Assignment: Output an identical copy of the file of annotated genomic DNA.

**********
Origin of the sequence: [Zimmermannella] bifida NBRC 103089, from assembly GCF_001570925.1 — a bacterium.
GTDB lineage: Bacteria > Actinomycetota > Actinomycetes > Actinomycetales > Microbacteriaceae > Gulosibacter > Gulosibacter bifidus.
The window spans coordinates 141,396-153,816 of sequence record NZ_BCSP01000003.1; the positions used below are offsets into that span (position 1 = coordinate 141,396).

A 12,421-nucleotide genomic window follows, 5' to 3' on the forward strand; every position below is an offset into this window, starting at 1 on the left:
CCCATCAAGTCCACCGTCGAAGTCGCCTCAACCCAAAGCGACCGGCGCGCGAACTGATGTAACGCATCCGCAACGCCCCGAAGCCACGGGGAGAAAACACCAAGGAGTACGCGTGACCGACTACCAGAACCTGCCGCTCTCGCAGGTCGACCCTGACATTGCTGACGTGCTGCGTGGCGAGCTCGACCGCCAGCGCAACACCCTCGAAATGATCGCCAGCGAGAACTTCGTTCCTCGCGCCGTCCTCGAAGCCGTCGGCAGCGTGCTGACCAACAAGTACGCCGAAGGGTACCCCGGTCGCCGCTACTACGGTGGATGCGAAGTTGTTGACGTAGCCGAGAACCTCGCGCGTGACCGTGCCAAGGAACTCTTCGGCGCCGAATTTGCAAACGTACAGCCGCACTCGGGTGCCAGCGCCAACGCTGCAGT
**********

Origin of the sequence: [Zimmermannella] bifida NBRC 103089, from assembly GCF_001570925.1 — a bacterium.
GTDB lineage: Bacteria > Actinomycetota > Actinomycetes > Actinomycetales > Microbacteriaceae > Gulosibacter > Gulosibacter bifidus.
The window spans coordinates 141,396-153,816 of sequence record NZ_BCSP01000003.1; the positions used below are offsets into that span (position 1 = coordinate 141,396).

A 12,421-nucleotide genomic window follows, 5' to 3' on the forward strand; every position below is an offset into this window, starting at 1 on the left:
CCCATCAAGTCCACCGTCGAAGTCGCCTCAACCCAAAGCGACCGGCGCGCGAACTGATGTAACGCATCCGCAACGCCCCGAAGCCACGGGGAGAAAACACCAAGGAGTACGCGTGACCGACTACCAGAACCTGCCGCTCTCGCAGGTCGACCCTGACATTGCTGACGTGCTGCGTGGCGAGCTCGACCGCCAGCGCAACACCCTCGAAATGATCGCCAGCGAGAACTTCGTTCCTCGCGCCGTCCTCGAAGCCGTCGGCAGCGTGCTGACCAACAAGTACGCCGAAGGGTACCCCGGTCGCCGCTACTACGGTGGATGCGAAGTTGTTGACGTAGCCGAGAACCTCGCGCGTGACCGTGCCAAGGAACTCTTCGGCGCCGAATTTGCAAACGTACAGCCGCACTCGGGTGCCAGCGCCAACGCTGCAGT